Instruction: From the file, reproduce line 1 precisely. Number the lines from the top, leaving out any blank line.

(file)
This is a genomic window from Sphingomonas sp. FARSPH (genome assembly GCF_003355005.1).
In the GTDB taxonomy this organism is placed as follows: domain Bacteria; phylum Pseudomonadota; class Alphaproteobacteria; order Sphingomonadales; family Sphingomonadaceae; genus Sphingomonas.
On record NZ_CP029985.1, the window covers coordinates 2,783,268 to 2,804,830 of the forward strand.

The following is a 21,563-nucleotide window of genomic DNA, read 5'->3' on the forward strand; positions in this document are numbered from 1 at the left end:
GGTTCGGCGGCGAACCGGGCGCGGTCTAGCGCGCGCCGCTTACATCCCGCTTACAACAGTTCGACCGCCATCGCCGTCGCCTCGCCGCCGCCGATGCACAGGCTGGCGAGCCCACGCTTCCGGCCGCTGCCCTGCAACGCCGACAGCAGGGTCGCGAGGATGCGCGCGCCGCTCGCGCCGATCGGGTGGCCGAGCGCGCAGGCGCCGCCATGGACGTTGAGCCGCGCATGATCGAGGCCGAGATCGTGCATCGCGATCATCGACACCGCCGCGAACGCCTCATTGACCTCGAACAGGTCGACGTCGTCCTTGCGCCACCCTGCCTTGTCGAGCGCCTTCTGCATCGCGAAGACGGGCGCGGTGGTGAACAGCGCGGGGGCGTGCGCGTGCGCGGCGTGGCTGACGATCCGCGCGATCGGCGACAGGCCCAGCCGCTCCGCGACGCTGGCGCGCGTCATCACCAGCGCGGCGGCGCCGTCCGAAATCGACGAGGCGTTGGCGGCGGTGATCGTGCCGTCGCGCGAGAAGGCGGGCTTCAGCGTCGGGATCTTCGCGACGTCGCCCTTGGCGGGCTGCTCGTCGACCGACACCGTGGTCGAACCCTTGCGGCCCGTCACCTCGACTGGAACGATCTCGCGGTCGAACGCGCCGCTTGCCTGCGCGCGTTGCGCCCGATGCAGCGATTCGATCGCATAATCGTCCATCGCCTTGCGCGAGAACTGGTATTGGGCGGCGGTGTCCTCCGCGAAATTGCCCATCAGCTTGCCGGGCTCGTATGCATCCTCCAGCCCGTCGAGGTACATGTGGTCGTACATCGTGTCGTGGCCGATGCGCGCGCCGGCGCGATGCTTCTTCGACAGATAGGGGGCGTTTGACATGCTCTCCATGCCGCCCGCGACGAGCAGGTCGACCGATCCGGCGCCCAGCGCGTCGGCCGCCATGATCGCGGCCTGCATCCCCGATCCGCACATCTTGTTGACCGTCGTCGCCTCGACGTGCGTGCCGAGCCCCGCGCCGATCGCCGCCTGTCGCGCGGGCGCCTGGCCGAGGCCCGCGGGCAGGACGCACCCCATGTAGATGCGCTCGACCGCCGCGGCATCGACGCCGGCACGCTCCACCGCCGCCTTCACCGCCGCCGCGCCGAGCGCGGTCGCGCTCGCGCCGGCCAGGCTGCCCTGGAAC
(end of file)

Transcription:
This is a genomic window from Sphingomonas sp. FARSPH (genome assembly GCF_003355005.1).